Drilling Wastewater Disposal Options in N.Y. Report Have Problems of Their Own - ProPublica, Joaquin Sapien, and Sabrina Shankman , ProPublica, (2009)


Joaquin Sapien and Sabrina Shankman.  December 29, 2009 ProPublica.

Environmentalists, state regulators and even energy companies agree that the problem most likely to slow natural gas drilling in the Marcellus Shale in New York is safely disposing of the billions of gallons of contaminated wastewater the industry will produce...

...Of the six injection wells  that operate in New York, only one is licensed to accept oil and gas wastewater. It's owned by Lenape Resources Inc., which uses it exclusively for wastewater from its own gas fields [near Rochester, NY].

See: Do the natural gas industry’s surface water withdrawals pose a health risk?

See: The Effect of the United States Supreme Court's Eleventh Amendment Jurisprudence on Clean Water Act Citizen Suits: Muddied Waters

Congress Launches Investigation Into Gas Drilling Practices, Sabrina Shankman, and Lustgarten Abrahm , ProPublica, (2010)

Rep. Henry Waxman announced Thursday that the House Committee on Energy and Commerce, which he chairs, is launching an investigation into potential environmental impacts from hydraulic fracturing. (Tim Sloan/AFP/Getty Images)
Rep. Henry A. Waxman, D-Calif.

"Two of the largest companies involved in natural gas drilling have acknowledged pumping hundreds of thousands of gallons of diesel-based fluids into the ground in the process of hydraulic fracturing, raising further concerns that existing state and federal regulations don't adequately protect drinking water from drilling."

Source: Energy and Commerce Committee Investigates Potential Impacts of Hydraulic Fracturing

Gas Drillers Plead Guilty to Felony Dumping Violations, Sabrina Shankman , ProPublica, (2010)


Since Pennsylvania’s gas drilling boom ramped up in 2008, companies have been fined regularly for environmental accidents — $23,500 here for spilling 5,000 gallons of waste, $15,557 there for spilling 295 gallons of hydrochloric acid. The fines often amount to slaps on the wrist for companies that stand to make hefty profits from their wells.

But the penalties just got a lot more serious for an owner of Kansas-based Swamp Angel Energy and for the company’s site supervisor, who pleaded guilty last week to felony violations of the Safe Drinking Water Act.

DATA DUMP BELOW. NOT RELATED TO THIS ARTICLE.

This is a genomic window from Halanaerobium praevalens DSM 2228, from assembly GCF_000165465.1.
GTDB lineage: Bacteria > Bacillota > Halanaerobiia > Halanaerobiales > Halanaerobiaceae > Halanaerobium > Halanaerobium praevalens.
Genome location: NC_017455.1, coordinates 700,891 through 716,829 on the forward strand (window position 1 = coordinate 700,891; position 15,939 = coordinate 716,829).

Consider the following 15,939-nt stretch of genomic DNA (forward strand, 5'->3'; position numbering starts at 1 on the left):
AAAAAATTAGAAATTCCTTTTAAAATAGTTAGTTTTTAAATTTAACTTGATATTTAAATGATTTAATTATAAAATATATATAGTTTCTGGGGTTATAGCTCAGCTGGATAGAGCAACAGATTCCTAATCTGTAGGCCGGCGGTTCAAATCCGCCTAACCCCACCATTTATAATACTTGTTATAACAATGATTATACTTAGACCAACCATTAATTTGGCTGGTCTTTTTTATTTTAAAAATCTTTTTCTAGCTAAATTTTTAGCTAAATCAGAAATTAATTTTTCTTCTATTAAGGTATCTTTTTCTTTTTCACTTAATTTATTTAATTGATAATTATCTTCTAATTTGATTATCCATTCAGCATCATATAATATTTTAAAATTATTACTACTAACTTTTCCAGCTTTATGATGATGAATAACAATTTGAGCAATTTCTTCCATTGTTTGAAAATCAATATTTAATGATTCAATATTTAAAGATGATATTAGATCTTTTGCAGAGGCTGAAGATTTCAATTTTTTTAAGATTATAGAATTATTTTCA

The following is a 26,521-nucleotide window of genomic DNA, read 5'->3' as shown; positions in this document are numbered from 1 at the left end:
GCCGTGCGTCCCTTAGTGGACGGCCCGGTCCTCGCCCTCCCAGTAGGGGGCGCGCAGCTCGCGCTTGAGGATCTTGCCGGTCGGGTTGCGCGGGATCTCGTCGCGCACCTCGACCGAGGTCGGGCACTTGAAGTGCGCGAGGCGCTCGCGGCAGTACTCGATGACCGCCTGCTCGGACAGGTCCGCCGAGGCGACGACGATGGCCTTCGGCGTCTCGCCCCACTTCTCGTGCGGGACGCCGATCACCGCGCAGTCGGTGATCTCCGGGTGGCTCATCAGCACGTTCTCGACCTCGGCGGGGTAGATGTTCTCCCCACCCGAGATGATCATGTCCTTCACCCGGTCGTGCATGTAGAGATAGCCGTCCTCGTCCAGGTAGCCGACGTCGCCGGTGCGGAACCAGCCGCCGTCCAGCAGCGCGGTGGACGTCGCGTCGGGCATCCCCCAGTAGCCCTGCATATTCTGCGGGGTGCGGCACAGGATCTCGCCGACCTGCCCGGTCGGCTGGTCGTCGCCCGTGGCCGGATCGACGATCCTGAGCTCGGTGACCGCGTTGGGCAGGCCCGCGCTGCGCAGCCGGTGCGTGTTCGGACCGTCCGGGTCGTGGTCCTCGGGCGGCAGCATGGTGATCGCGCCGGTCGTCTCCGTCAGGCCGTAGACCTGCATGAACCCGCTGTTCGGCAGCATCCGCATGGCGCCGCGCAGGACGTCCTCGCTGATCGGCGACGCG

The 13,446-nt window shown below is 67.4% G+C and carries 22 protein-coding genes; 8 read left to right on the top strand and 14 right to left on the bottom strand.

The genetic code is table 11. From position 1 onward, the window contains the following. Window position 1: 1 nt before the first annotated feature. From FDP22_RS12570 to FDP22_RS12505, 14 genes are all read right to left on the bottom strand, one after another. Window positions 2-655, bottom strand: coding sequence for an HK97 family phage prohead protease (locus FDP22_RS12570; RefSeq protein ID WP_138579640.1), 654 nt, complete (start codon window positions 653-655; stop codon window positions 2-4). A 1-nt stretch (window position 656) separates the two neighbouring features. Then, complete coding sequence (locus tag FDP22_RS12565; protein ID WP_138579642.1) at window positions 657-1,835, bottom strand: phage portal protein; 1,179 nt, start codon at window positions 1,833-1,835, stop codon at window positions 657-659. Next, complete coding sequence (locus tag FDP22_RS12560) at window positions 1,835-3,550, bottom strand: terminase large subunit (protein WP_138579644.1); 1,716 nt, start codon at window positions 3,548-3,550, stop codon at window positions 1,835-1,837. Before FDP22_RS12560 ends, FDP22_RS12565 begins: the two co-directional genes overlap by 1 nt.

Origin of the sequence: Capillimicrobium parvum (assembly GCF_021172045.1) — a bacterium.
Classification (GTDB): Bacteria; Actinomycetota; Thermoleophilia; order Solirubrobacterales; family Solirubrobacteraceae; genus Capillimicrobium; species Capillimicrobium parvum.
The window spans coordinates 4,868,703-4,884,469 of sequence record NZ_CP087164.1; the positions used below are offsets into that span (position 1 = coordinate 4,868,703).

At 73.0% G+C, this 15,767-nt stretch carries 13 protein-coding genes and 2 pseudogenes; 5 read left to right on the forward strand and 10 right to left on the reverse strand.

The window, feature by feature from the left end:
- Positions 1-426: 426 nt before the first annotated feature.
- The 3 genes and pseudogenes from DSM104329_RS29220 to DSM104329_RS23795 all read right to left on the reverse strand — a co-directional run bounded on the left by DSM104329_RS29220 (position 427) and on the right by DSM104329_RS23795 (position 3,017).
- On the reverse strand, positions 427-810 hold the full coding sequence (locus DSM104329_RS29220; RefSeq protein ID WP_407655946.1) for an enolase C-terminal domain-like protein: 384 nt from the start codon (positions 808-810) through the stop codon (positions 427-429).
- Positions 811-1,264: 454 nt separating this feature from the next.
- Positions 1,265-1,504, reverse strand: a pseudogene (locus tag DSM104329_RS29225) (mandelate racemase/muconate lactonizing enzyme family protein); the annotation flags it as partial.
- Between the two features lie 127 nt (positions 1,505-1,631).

As part of a plea agreement with the U.S. attorney for western Pennsylvania, part-owner Michael Evans, 66, of La Quinta, Calif., and John Morgan, 54, of Sheffield, Penn., admitted dumping 200,000 gallons of brine – salty wastewater that’s created in the drilling process – down an abandoned oil well. The maximum penalty for both Evans and Morgan is three years in prison, a fine of $250,000, or both. Sentencing will be June 24. (See follow-up below). Attorneys for both men declined to comment.

Swamp Angel Energy was drilling in the Allegheny National Forest, in McKean County in northwestern Pennsylvania, and the brine was dumped just outside the border of the federal land. In mid-December, a federal judge overturned a ruling that had essentially banned drilling in the Allegheny Forest...

Follow-Up | U.S. EPA Compliance and Enforcement Criminal Case Activities (nz):

EPA's Criminal Enforcement program  investigates and helps to prosecute environmental violations which seriously threaten public health and the environment or involve conduct that may be willful, intentional, or deliberate.

Besides environmental violations, the cases may also have associated U.S. criminal code violations such as conspiracy, false statements, witness tampering, or interfering with a law enforcement investigation. Criminal enforcement sanctions -- which may include incarceration of individuals in addition to monetary fines against individuals, businesses, or corporations represent the enforcement program's strongest sanction and deterrent.

John Morgan and Michael Evans (PDF) (1 pg, 32K)

Acting United States Attorney Robert S. Cessar announced today, June 24, 2010, that a resident of Sheffield, Pennsylvania and a resident of La Quinta, California, have been sentenced in federal court in Erie as a result of their felony convictions for violating the Safe Drinking Water Act by unlawfully injecting brine produced from an oil drilling operation.

United States District Judge Sean J. McLaughlin imposed the sentences on John Morgan, age 54, of Sheffield, Pennsylvania, and Michael Evans, age 66, of La Quinta, California. Mr. Morgan received a sentence of three years probation, a $4,000 fine, eight months home detention and eighty hours community service. Mr. Evans received a sentence of three years probation, a $5,000 fine, ten months home detention and one hundred hours community service.